Minn. beef check-off increase rejected
• MINNEAPOLIS, Minn. — On April 1, the Minnesota Department of Agriculture announced the proposed referendum by the Minnesota Beef Research and Promotion Council that sought to increase the existing beef check-off had been rejected. Sixty-three percent (960) of the 1,525 voting producers voted against the referendum with just 37 percent (564) voting in favor. Passage of the referendum would have increased what Minnesota cattle producers are required to pay through the beef check-off by $1 — an expected collection of nearly $700,000 per year. This would have been in addition to the mandatory $1 per head check-off currently collected on cattle sold in the state. The rejection by Minnesota cattle producers to shoulder another $1 per head in check-off remittance puts to rest the issue for at least one year. According to Minnesota Administrative Rules, if a referendum fails, the MDA commissioner is prohibited from issuing another referendum on any promotional order on the same agricultural commodity until one year has elapsed.
Surveying Minn.’s organic farmers
• ST. PAUL — The Minnesota Department of Agriculture is asking organic farmers about a range of topics from planting to promoting. Minnesota’s 700 certified organic farmers were mailed the Survey of Minnesota Organic Farms in mid-March. The survey asks them to share their experiences and ideas in 27 questions addressing profitability, production costs and challenges, research needs, marketing and outlook. This survey is intended to keep Minnesota’s organic farmers at the front of their field in one of the most rapidly growing sectors in the food industry. “The insights organic farmers share will help us focus programs and resources on areas that make a difference to their bottom line,” says MDA organic program administrator Meg Moynihan. “Organic market demand is very strong, and we want to do all we can to help existing and new organic farmers capitalize on that fact.” Certified organic farmers who did not receive a survey in the mail can contact Moynihan at 651-201-6616 to request a copy. Surveys must be returned to the MDA by April 15. For more information, contact Michael Crusan, MDA Communications at 651-201-6629, firstname.lastname@example.org.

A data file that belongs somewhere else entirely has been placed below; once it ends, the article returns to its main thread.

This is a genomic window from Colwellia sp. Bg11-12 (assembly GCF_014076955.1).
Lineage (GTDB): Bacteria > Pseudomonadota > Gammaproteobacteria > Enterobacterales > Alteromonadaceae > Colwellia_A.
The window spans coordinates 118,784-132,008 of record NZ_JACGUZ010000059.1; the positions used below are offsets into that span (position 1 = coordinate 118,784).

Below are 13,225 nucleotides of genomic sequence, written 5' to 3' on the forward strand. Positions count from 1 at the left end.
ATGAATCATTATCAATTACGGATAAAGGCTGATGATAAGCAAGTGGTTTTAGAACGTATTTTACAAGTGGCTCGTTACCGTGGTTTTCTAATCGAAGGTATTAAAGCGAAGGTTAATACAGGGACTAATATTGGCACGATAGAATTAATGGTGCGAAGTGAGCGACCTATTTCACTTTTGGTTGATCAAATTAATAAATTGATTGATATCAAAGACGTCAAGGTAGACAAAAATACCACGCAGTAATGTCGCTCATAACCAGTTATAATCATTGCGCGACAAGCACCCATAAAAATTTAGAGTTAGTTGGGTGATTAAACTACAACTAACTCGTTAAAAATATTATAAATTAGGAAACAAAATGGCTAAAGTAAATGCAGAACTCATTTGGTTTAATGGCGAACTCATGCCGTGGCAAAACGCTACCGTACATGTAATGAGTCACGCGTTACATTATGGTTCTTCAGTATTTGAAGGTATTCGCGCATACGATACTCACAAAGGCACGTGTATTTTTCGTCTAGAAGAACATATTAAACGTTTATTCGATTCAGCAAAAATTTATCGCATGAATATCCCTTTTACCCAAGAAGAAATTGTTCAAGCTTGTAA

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• Animal neglect: The Nobles County (Minn.) Attorney’s Office filed charges April 1 against Joan Mary Moore of rural Reading after the remains of horses were discovered recently on her farm. Moore has been charged with 11 counts of felony animal neglect. Each felony count alleges that she neglected a horse and that the animal died as a result. The maximum penalty for each felony count is two years imprisonment or a $5,000 fine. She has also been charged with additional counts of animal cruelty at a lesser level regarding horses that are still alive.